This morning I woke up just in time to make it to the chiropractor's for a tune-up during his one-hour Saturday morning session. After, I decided I'd treat myself to breakfast out. I was trying to think where to go, when I remembered the picture I drew in my sketchbook for Valentine's Day of my neighborhood coffee shop that had never merited a return trip, so I decided I'd give it another try.
Nothing has changed at Heart's Coffee Shop. And I mean nothing! Still looks exactly the same as it did 30 years ago when I moved into this house; still run by two cranky Chinese ladies and a cook; still features mediocre service and dishwater coffee; and still as busy as if it were a much better eatery!
When I got there, no one was sitting at the long counter, but all the tables but two were full. Since I wanted to draw the counter I asked for a table; the waitress directed me to one, but because of the view, I stated a preference for the other. We had to argue about it--she kept waving me to the table with no view in the corner, and I kept waving at the table with a good shot down the counter, in the other corner. Finally she threw up her hands in exasperation and seated me where I wanted to be.
The entire breakfast experience was surreal; seated in front of me was a middle-aged couple who giggled so much throughout their meal that I assume there was some marijuana involved at some point shortly before this breakfast. Seated next to me at four tables shoved together were two families--two couples and their five children--who were devout Christian gun dealers. No, I'm not kidding. I listened to their conversation while I was drawing and waiting for my order to come, and it ranged from how much ammunition they sell during hunting season, what to do to make money in the off season, and how, when they had a disagreement with a vendor, they asked the vendor to "pray on it and get back to us."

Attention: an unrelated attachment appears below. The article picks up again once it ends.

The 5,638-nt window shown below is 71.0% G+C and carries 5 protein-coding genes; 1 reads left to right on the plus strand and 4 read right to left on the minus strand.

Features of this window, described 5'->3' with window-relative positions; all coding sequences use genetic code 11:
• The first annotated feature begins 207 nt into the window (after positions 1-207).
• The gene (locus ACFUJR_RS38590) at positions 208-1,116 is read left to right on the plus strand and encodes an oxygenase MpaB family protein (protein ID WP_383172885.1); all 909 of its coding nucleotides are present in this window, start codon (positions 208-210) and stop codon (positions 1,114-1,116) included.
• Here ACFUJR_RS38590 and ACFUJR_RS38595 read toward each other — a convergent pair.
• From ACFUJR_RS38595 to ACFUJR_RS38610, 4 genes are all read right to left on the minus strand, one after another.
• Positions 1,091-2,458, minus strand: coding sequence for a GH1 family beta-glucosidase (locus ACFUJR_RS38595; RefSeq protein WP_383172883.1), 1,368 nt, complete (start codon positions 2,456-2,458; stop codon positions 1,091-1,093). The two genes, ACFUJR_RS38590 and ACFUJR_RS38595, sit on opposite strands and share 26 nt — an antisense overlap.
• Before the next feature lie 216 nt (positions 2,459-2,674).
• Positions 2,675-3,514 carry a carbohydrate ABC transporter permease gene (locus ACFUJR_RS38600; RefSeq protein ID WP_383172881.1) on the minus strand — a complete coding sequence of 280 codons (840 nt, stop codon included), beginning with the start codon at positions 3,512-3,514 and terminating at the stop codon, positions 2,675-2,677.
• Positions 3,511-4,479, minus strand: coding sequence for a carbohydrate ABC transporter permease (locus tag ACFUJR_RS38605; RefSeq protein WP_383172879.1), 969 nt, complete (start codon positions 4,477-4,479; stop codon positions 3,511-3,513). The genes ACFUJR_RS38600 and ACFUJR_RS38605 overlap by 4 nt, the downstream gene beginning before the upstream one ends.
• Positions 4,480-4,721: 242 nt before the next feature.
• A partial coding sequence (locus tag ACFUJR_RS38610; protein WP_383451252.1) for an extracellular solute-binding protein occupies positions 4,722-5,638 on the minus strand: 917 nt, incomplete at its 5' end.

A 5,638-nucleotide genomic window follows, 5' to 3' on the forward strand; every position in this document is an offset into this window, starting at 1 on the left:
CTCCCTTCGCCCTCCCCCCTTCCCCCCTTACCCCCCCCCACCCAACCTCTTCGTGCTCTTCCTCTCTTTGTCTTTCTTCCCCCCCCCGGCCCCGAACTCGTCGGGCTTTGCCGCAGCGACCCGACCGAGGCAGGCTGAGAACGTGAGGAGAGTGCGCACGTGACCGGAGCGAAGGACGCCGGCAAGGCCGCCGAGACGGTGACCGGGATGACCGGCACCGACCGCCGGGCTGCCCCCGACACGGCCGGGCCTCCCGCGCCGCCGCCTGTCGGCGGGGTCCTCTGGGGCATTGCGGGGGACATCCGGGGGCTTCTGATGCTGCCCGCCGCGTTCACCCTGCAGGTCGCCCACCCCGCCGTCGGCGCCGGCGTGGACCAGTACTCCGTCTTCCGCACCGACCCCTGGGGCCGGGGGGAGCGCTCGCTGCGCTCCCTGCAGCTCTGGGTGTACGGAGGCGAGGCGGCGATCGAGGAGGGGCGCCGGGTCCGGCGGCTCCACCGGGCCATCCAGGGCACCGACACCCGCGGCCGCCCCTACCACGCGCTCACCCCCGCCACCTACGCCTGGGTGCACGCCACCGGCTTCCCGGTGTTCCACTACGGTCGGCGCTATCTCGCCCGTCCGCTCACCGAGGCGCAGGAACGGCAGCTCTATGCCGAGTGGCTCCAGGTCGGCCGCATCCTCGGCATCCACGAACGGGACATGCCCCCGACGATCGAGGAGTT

I kept my mouth shut and concentrated on my sketch. The food turned out to be okay--the scrambled eggs were dry, the hash browns were well done just as I had ordered them, and the toast was hot with plentiful butter. The waitress glared at me when she saw I was including her in my sketch! By the time I was done with it, a party of 12 had come in and filled up almost every seat at the counter, and an old man and his dog had taken the table where the waitress tried to send me, and were sharing his bacon. I would have loved to stay and make another drawing with the seats populated by heads and shoulders, but people were waiting for my table, so this one will have to suffice.
Micron pen, watercolor.
Here is the picture of the exterior: